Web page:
I have always been told that I needed focus that those times I tended have a wandering mind or day dream that I was being silly. Seriously a wandering mind is basically walking in circles right?
But is it really a bad thing?
In geometry, Thales‘ theorem states that if A, B and C are points on a circle where the line AC is a diameter of the circle, then the angle ∠ABC is a right angle. I know this because that day in Math class I was focused. But you know what else I discovered ? Thales, the pre-Socratic philosopher who is credited with developing the theory, is said to have to been “so eager to know what was going on in heaven that he could not see what was before his feet” and had a habit of falling into wells. In other words he spent a lot of time with his mind wandering.
As we see a wandering mind is not always a bad thing. It has long been associated with creative types: I bet many super thinky people (something I have been called and not in a nice way) you know have probably do the same.
I think it begs the question; Are our mental meanderings a must-have feature in our mental system?
If My Mind Is Wandering, Am I Losing It?
We know that a wondering mind has maladaptive connotations. A study by psychologists Matthew Killingsworth and Daniel Gilbert found that folks are “less happy when they’re mind-wandering no matter what they’re doing.” For instance, if you’re commuting to work, you’ll feel better if you’re focused on the slog at hand rather than letting your mind get lost. Their research shows that wandering can also be adaptive to our hyper-busy, hyper-social lives because, “not all minds that wander are lost: the importance of a balanced perspective on the mind-wandering state.”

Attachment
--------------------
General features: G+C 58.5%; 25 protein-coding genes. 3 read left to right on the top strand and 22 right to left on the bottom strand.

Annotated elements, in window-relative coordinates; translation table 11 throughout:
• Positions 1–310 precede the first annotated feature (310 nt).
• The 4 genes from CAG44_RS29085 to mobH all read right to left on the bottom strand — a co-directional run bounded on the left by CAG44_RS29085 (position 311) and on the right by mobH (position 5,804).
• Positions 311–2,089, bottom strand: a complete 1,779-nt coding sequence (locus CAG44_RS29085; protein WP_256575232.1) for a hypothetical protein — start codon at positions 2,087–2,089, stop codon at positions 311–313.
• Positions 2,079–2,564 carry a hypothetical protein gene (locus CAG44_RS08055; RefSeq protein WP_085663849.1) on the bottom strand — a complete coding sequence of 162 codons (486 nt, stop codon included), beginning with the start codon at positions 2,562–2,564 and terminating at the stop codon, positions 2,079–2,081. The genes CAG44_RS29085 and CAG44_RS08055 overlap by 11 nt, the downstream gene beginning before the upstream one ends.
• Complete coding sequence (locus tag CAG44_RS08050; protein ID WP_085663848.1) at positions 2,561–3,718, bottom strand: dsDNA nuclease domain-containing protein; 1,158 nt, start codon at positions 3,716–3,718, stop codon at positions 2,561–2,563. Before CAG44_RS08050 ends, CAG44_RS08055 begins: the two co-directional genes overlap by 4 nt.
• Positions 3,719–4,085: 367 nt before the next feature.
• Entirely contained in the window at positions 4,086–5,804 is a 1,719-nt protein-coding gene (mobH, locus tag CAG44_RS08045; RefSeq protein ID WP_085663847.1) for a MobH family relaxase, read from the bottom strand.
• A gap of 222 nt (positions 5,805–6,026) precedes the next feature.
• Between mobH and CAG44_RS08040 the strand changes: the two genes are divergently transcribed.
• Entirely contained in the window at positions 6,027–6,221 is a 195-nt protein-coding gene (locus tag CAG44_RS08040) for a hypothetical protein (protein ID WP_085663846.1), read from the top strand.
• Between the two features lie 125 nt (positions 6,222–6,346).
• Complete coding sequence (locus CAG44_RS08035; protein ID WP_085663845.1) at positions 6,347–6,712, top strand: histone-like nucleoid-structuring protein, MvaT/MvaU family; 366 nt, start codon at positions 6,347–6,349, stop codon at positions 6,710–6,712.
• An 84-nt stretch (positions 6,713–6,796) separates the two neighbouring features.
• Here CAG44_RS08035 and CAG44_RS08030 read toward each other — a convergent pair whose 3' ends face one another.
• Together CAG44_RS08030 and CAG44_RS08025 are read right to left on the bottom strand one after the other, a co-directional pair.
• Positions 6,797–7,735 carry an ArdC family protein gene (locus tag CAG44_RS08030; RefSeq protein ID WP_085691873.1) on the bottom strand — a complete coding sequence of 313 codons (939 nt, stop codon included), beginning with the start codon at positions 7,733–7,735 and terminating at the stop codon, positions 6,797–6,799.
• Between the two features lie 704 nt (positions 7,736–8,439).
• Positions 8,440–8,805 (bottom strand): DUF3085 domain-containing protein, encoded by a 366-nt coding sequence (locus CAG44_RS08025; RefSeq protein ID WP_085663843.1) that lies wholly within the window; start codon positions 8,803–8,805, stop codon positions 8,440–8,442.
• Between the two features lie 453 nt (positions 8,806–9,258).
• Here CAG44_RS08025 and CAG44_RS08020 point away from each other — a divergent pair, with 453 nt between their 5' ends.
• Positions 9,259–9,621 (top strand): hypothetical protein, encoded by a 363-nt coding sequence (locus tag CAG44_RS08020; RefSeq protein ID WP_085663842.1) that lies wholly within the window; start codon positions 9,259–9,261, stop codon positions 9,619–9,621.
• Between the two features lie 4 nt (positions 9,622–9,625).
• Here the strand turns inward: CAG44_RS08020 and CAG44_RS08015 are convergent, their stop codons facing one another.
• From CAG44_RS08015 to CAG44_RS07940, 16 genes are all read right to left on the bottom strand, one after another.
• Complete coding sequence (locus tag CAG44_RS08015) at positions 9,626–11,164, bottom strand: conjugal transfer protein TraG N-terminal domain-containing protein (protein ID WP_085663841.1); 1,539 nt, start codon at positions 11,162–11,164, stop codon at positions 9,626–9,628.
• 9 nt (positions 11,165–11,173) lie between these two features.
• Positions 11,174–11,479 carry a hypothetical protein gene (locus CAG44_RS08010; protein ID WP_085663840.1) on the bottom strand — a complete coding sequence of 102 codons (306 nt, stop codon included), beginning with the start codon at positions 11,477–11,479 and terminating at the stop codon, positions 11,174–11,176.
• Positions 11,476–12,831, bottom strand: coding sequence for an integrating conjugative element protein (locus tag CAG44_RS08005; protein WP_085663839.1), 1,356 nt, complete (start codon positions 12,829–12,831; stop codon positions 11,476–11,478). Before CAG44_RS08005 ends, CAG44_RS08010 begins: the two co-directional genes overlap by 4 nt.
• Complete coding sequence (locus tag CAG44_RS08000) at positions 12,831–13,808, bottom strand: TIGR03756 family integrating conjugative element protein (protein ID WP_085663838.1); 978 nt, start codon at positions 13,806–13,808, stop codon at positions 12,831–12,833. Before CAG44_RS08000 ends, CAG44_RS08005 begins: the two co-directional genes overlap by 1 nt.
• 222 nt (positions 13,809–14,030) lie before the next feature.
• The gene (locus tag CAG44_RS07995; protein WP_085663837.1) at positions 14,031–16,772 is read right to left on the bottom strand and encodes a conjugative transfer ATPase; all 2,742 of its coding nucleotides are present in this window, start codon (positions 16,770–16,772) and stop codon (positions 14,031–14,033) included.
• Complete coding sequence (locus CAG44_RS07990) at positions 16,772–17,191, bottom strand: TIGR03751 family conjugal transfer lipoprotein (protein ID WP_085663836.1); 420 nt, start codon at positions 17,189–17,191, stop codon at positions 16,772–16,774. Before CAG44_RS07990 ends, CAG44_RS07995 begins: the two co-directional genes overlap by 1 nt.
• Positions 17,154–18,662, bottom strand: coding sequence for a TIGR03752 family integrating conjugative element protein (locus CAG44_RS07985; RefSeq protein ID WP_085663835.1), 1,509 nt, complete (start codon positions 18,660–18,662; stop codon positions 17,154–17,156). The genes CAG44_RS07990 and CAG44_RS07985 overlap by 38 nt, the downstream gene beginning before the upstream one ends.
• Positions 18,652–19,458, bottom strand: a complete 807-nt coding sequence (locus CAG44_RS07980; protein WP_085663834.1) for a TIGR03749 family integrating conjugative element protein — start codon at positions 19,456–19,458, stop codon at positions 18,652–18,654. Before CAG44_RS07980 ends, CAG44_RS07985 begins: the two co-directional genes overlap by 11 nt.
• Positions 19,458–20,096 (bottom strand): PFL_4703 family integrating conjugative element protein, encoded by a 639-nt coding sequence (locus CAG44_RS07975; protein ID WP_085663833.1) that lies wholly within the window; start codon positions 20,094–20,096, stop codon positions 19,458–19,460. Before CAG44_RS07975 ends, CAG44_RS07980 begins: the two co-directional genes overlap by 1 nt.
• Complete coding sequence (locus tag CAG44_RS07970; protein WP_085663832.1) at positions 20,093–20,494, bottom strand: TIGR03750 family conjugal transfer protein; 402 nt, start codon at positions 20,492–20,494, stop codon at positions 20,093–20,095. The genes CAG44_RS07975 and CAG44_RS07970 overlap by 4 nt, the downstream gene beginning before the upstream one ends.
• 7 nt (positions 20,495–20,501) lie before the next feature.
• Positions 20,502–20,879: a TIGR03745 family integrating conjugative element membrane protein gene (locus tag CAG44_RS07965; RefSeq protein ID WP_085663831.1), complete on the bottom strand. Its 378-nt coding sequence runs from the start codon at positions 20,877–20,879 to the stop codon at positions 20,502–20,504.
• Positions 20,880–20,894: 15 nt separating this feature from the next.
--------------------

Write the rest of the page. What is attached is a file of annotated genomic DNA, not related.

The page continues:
They found that yes, mental wandering—which they term as the much more stately self-generated thought—may lead to negative experiences, but that depends on the content of the thought. As in, if your mind begins to wander in the form of depressive ruminations—thinking of the ways that fate has vexed, hexed, and jilted you—then the user experience of your commute is probably going to get worse.
But wandering need not be grump-inducingly destructive; if you’re good at it, self-generated thought can be life-affirmingly constructive.
A Wandering Mind Helps Us Project Our Past and Future Selves
Peter Killeen is psychologist explained the neurophysiological step-by-step process to mental wandering. He states that hindsight and foresight—what you might call mental time travel—are unique to humans. Looking back on our experiences allows us to integrate them into our present time, allowing us to act with a little more wisdom. Additionally, self-generated thought allows us to consolidate our memories into a sense of self.
A Wandering Mind Helps Us Make Successful Long-Term Plans
This is a pretty awesome survival technique: if you can anticipate what the future will be like, you can align your present actions to it, whether you’re planning to kill a mammoth or build a career.
A Wandering Mind Can Be a Source of Creative Inspiration
Psychologists call the time between when you’re presented with a complex problem and you arrive at its solution using a process called incubation. Research has shown that if you’re working on a simple task—something like brushing your teeth—letting your mind wander allows for connections to arise. But if you’re doing something complicated—like driving down a busy road—you’d best pay attention.
The lesson, then, is to have a sense of meta-mindfulness: If we’re doing something simple, we can let our minds wander. But if the task at hand is complex, we might fall into a well.